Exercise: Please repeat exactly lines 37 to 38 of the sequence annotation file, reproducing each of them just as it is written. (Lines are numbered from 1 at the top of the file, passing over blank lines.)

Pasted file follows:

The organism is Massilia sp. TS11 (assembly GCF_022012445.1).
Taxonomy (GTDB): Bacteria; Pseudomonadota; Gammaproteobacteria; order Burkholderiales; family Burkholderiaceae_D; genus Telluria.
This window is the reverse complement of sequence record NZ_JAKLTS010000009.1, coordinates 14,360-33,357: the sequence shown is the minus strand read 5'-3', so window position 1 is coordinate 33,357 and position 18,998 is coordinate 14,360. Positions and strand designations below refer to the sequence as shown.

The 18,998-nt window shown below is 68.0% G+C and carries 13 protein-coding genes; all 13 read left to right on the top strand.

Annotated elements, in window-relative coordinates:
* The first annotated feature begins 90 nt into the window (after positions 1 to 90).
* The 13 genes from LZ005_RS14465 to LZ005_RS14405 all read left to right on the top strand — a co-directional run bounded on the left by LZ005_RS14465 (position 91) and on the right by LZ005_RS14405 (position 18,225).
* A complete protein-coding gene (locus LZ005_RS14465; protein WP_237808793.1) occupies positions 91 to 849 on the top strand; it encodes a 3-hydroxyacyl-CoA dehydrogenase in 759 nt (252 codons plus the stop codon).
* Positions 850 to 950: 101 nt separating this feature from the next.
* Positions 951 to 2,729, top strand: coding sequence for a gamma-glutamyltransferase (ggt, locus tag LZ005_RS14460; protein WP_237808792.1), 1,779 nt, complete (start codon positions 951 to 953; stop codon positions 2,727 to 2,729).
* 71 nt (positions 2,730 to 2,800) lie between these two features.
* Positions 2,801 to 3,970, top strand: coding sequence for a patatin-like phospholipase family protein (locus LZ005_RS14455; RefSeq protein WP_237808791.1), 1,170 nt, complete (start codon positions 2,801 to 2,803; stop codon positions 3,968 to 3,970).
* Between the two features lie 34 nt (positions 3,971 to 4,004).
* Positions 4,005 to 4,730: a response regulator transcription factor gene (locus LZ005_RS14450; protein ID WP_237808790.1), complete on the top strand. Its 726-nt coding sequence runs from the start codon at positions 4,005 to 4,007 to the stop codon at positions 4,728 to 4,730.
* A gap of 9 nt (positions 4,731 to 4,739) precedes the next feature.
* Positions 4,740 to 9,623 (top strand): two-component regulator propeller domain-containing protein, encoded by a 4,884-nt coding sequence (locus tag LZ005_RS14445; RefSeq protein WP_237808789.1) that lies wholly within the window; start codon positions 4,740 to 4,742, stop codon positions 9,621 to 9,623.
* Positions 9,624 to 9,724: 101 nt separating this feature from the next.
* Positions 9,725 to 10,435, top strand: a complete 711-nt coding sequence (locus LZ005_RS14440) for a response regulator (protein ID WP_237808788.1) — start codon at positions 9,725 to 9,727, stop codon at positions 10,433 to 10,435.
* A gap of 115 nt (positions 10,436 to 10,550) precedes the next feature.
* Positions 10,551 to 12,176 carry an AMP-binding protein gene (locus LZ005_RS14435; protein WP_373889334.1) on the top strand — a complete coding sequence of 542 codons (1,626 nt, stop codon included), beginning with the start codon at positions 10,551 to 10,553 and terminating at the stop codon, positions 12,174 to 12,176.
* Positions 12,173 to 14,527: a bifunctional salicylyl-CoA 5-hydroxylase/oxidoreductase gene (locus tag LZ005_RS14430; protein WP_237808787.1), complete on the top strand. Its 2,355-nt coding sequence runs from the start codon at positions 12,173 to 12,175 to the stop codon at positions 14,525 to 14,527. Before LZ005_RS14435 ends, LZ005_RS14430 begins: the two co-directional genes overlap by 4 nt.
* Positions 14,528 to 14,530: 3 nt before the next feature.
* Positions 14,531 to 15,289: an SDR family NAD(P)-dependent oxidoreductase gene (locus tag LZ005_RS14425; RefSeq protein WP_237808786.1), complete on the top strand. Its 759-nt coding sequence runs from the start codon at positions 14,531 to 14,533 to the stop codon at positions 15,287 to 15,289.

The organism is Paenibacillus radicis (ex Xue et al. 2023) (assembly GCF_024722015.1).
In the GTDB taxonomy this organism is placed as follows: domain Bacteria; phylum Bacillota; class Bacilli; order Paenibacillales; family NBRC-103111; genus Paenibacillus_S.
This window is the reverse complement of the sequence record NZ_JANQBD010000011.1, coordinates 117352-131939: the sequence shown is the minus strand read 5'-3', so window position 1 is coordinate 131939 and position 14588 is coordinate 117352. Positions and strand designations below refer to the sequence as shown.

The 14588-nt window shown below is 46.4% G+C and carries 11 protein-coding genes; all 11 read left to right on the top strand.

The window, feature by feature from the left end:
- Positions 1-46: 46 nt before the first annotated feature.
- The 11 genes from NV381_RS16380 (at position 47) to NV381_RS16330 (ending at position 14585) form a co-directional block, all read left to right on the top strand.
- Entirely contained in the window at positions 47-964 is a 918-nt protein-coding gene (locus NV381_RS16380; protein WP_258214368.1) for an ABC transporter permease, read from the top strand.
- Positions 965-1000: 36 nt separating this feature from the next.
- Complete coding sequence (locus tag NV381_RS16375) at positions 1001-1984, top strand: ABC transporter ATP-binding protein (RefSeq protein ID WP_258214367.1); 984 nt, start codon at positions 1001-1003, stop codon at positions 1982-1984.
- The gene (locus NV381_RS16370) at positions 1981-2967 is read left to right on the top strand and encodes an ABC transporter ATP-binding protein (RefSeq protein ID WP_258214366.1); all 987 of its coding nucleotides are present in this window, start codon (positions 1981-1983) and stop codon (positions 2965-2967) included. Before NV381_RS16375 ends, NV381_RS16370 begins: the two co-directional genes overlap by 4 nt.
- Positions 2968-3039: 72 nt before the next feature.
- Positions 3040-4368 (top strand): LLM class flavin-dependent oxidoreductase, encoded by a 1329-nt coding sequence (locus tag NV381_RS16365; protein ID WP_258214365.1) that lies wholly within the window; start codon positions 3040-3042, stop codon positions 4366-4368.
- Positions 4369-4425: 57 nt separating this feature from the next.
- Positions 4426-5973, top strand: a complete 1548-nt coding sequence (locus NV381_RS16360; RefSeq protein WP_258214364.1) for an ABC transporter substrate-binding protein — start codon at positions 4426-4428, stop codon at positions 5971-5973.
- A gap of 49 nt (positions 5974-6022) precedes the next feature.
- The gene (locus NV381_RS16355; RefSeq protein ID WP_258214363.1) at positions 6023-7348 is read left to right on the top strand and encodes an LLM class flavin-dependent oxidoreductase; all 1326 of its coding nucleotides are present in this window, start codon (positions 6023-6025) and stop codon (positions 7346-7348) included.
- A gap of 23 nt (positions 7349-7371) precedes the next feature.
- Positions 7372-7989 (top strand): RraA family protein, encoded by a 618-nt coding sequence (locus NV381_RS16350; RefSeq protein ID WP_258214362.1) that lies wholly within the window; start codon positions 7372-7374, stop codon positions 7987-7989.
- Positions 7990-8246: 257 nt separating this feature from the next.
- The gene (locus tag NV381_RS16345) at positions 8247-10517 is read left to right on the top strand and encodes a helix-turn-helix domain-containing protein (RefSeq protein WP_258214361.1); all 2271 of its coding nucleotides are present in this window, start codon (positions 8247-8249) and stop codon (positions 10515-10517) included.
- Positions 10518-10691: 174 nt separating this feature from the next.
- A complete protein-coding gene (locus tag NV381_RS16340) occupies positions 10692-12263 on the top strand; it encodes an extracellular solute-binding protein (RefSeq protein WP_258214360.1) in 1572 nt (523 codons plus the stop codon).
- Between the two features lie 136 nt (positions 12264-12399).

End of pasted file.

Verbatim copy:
- Positions 4369-4425: 57 nt separating this feature from the next.
- Positions 4426-5973, top strand: a complete 1548-nt coding sequence (locus NV381_RS16360; RefSeq protein WP_258214364.1) for an ABC transporter substrate-binding protein — start codon at positions 4426-4428, stop codon at positions 5971-5973.